UPDATE 2-CME to pay dividend in Dec to avoid 'fiscal cliff'
* Taxes on dividends to rise unless Obama, Congress act
* Special dividend more than double prior annual dividend
By Ann Saphir
CHICAGO, Dec 5 (Reuters) - CME Group Inc, the biggest operator of U.S. futures exchanges, on Wednesday joined a number of companies moving 2013 dividend payouts to this month to shield shareholders from expected tax increases.
CME's board of directors approved a plan to pay a $1.30-per-share annual variable dividend this month, instead of next year as earlier planned. The payout is more than double the company's prior annual dividend.
"Because of uncertainty regarding future taxation of dividends, CME Group's board of directors has accelerated the timing of this dividend - which would have been paid in first-quarter 2013 - into the fourth quarter of 2012 in order to maximize the after-tax value to its shareholders," CME said in a statement.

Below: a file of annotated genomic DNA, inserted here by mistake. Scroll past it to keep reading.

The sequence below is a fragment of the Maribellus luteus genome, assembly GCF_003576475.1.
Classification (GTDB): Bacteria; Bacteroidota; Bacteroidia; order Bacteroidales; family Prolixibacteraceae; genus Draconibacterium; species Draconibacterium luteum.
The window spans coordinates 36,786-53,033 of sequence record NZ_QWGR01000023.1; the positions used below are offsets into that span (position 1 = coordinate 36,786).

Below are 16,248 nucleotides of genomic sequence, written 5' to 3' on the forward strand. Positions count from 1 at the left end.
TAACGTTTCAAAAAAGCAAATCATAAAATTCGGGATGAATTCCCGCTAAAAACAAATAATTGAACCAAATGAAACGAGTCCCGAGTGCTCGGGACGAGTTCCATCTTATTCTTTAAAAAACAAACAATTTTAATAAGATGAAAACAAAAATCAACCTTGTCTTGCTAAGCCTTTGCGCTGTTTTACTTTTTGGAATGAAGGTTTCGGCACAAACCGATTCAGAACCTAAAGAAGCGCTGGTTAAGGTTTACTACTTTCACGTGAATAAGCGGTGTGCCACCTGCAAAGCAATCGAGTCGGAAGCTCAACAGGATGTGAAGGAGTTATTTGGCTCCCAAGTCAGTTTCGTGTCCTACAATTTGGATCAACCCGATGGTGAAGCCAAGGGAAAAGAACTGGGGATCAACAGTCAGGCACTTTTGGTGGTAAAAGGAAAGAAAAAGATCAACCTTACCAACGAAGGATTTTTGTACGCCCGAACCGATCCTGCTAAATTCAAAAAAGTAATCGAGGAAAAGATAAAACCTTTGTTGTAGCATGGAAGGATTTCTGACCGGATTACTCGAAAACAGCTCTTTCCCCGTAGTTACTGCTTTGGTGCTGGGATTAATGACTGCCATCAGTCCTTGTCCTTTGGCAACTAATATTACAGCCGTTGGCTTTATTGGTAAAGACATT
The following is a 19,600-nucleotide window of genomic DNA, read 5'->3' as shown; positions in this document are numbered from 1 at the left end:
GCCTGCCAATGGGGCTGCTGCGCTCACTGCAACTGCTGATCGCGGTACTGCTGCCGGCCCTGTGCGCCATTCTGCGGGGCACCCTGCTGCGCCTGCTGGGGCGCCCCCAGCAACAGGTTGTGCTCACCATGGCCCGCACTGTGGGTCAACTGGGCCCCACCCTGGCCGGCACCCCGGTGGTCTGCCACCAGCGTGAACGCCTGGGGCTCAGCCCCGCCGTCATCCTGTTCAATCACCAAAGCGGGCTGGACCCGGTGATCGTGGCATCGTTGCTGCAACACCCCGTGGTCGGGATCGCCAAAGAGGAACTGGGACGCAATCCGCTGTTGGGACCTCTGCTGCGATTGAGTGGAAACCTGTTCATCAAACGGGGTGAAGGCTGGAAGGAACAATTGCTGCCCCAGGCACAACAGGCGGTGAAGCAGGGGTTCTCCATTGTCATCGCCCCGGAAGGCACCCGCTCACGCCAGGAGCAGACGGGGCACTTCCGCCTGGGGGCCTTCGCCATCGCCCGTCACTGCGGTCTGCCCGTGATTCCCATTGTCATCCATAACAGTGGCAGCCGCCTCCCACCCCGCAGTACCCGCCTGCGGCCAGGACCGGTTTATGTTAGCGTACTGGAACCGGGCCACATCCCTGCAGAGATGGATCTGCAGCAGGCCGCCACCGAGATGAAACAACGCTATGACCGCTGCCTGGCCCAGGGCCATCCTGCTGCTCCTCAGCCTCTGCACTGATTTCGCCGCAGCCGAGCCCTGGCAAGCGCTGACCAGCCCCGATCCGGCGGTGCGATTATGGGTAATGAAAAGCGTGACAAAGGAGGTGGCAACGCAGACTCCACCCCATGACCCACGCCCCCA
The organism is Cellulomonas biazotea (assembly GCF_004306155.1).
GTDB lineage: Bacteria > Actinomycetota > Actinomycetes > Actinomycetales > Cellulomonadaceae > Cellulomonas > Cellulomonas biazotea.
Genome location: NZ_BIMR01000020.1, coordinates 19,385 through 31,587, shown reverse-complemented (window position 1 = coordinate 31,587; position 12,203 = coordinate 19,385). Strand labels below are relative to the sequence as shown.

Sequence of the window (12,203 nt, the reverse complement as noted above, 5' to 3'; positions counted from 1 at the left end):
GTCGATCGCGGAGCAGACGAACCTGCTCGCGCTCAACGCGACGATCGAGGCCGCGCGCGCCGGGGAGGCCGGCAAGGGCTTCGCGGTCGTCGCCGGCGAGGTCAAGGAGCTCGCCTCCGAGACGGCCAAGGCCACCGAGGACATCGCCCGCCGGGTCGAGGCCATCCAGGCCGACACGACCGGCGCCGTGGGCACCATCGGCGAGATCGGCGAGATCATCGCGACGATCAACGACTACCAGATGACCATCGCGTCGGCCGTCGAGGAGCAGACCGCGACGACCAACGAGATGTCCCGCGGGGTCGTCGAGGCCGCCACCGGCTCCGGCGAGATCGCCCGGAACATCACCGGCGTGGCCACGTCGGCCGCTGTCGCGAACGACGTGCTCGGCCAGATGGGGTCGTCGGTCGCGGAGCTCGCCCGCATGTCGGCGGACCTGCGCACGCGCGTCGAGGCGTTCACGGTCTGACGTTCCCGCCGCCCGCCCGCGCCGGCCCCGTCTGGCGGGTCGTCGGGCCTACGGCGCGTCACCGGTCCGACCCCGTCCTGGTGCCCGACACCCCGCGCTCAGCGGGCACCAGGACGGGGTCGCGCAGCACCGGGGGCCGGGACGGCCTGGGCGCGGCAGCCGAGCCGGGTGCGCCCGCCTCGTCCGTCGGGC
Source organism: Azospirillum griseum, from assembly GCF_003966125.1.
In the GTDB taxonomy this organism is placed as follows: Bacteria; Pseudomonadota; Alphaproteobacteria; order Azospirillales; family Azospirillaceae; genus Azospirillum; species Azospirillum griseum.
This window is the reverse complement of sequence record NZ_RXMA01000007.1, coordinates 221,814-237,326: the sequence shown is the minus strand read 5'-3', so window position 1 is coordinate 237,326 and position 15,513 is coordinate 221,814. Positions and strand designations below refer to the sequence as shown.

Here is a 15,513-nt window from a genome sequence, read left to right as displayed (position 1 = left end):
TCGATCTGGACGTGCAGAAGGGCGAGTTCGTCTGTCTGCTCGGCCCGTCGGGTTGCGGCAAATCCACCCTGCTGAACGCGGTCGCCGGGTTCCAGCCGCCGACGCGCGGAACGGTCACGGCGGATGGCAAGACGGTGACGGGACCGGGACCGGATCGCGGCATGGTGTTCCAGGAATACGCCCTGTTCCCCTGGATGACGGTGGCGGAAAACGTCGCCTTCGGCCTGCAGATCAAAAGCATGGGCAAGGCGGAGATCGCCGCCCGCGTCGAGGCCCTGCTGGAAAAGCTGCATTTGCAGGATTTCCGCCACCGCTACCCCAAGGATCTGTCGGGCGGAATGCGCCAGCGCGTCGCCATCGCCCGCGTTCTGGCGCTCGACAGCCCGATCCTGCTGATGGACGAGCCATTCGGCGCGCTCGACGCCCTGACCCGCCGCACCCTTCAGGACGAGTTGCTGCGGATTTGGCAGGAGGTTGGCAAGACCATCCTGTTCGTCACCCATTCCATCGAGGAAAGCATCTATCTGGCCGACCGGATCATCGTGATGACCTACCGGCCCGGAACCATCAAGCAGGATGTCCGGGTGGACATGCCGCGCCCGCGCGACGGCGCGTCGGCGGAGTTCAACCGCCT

More than a dozen other companies, including Wal-Mart Stores Inc., have moved 2013 dividend payments into December or declared special December dividends.
Without action from Congress in coming weeks, George W. Bush-era tax cuts on capital gains and dividends will expire at the end of 2012. The accelerated dividend payments allow shareholders to avoid higher tax rates in 2013, which for the wealthiest could double.
President Barack Obama and Republican lawmakers are at loggerheads over what to do about the tax increases and spending cuts -- known collectively as the "fiscal cliff" -- slated to take effect by Jan. 1 unless a deal is reached.
Obama insists on higher taxes for the top 2 percent, a stance Republicans in Congress show no signs of agreeing to. [ID: L1E8N54O8].
CME's annual variable dividend of $1.30 per share is payable on Dec. 28 to shareholders of record on Dec. 17, it said. It paid its first annual variable dividend in March 2012, of $0.60 per share.
CME also will pay a regular quarterly dividend of $0.45 per share on Dec. 26 to shareholders of record on Dec. 10. 2012.
We are living longer but not creating financial plans to keep pace. Advisers give tips on how to make sure you don’t outlive your money. Video